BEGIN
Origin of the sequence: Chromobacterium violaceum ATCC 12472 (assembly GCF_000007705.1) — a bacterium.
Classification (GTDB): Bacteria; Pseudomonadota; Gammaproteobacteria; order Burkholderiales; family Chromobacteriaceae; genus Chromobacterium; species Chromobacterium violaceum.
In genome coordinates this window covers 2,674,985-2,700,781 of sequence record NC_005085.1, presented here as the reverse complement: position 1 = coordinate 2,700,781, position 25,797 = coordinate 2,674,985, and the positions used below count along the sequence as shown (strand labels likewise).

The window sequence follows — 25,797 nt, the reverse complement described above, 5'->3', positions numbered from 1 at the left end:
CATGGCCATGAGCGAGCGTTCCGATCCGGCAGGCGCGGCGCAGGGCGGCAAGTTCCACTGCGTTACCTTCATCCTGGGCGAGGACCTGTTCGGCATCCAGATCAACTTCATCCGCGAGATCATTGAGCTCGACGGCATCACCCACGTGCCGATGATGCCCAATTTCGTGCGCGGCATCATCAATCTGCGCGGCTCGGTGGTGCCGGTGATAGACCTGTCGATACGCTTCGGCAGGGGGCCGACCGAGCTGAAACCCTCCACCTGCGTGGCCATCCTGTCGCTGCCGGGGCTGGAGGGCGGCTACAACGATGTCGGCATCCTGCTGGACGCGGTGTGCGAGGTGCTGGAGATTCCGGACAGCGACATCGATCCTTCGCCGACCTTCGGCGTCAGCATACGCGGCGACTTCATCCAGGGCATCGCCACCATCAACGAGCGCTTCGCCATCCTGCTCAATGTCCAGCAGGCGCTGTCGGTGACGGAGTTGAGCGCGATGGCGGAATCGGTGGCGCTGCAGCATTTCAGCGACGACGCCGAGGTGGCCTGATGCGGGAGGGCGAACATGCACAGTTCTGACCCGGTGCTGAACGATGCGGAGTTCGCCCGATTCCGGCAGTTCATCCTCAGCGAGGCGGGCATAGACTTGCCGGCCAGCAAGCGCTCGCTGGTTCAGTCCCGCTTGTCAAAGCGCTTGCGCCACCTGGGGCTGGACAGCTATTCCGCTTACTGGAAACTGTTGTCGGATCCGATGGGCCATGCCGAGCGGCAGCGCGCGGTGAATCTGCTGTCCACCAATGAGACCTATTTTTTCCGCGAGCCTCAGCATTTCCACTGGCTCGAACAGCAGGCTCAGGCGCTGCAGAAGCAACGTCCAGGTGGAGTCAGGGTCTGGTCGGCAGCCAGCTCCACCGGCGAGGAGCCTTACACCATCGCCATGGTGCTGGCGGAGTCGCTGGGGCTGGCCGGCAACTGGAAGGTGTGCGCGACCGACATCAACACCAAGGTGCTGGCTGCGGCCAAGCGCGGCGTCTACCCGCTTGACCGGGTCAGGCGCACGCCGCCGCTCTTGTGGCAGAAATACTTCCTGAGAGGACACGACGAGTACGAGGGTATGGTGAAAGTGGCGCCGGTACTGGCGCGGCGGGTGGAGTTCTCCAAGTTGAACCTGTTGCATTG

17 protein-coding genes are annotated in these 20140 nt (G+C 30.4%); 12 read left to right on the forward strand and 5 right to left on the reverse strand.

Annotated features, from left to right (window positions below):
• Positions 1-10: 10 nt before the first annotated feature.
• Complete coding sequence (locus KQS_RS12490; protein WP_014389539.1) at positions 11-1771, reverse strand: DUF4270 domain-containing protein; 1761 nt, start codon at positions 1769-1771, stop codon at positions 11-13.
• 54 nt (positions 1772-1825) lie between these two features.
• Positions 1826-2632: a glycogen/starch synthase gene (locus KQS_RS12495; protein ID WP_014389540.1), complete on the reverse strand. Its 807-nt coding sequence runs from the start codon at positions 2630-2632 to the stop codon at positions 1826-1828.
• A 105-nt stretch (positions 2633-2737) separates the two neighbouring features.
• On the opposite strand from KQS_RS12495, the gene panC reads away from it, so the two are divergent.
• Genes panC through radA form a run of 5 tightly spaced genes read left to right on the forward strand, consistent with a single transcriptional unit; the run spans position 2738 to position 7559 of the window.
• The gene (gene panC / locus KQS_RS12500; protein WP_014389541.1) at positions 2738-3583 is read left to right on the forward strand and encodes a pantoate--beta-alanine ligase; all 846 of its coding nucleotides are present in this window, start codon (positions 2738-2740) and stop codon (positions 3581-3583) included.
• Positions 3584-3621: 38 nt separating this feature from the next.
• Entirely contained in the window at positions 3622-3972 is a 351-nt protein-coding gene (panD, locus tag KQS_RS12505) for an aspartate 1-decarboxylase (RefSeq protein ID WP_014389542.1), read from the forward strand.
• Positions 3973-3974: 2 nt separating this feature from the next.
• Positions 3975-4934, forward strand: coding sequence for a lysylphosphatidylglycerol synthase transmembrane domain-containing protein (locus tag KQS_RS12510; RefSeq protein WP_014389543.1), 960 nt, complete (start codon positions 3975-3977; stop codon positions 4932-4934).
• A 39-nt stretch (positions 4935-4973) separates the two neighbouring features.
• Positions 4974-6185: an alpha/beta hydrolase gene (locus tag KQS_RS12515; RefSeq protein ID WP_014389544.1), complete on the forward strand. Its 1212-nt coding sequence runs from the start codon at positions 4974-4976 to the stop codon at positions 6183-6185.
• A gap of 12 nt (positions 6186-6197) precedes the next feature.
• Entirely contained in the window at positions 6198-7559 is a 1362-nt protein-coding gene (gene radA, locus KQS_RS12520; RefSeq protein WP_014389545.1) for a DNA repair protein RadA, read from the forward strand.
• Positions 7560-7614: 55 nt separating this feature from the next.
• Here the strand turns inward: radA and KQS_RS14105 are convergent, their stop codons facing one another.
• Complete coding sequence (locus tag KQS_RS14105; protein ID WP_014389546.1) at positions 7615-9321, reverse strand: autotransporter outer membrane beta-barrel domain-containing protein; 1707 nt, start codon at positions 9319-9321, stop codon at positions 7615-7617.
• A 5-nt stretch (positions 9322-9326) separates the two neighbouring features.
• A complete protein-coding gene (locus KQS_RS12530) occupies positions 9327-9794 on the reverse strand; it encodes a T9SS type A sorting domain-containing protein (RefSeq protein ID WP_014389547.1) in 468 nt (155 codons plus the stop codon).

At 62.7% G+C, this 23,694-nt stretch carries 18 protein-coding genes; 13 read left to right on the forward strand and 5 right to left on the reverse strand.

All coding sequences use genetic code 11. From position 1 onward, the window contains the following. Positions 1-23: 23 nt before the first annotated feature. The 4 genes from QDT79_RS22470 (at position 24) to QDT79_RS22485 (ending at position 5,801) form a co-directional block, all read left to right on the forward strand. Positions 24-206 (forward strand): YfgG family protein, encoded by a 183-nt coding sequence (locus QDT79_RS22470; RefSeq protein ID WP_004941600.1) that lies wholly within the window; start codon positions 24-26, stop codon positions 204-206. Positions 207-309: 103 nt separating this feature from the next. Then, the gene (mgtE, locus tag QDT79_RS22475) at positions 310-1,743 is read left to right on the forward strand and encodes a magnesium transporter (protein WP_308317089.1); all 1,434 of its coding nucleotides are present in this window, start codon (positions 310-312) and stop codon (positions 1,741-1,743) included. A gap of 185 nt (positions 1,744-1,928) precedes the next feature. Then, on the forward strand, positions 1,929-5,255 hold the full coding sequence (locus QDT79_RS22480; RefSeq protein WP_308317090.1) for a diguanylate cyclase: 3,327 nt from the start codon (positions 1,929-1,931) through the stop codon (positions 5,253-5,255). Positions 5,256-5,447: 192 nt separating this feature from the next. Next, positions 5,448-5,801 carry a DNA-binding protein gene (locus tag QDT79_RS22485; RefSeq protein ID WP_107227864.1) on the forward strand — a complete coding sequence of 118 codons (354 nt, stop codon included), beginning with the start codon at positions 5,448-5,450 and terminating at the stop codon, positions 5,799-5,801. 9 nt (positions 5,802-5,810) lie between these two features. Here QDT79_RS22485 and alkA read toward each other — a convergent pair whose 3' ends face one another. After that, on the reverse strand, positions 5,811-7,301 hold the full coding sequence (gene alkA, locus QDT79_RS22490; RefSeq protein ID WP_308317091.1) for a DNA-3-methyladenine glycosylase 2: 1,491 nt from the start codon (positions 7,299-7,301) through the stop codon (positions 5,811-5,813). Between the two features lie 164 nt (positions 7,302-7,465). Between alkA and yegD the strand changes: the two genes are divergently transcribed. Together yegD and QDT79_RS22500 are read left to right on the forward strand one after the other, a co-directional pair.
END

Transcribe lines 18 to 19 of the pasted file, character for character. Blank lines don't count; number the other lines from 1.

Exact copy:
• Positions 3973-3974: 2 nt separating this feature from the next.
• Positions 3975-4934, forward strand: coding sequence for a lysylphosphatidylglycerol synthase transmembrane domain-containing protein (locus tag KQS_RS12510; RefSeq protein WP_014389543.1), 960 nt, complete (start codon positions 3975-3977; stop codon positions 4932-4934).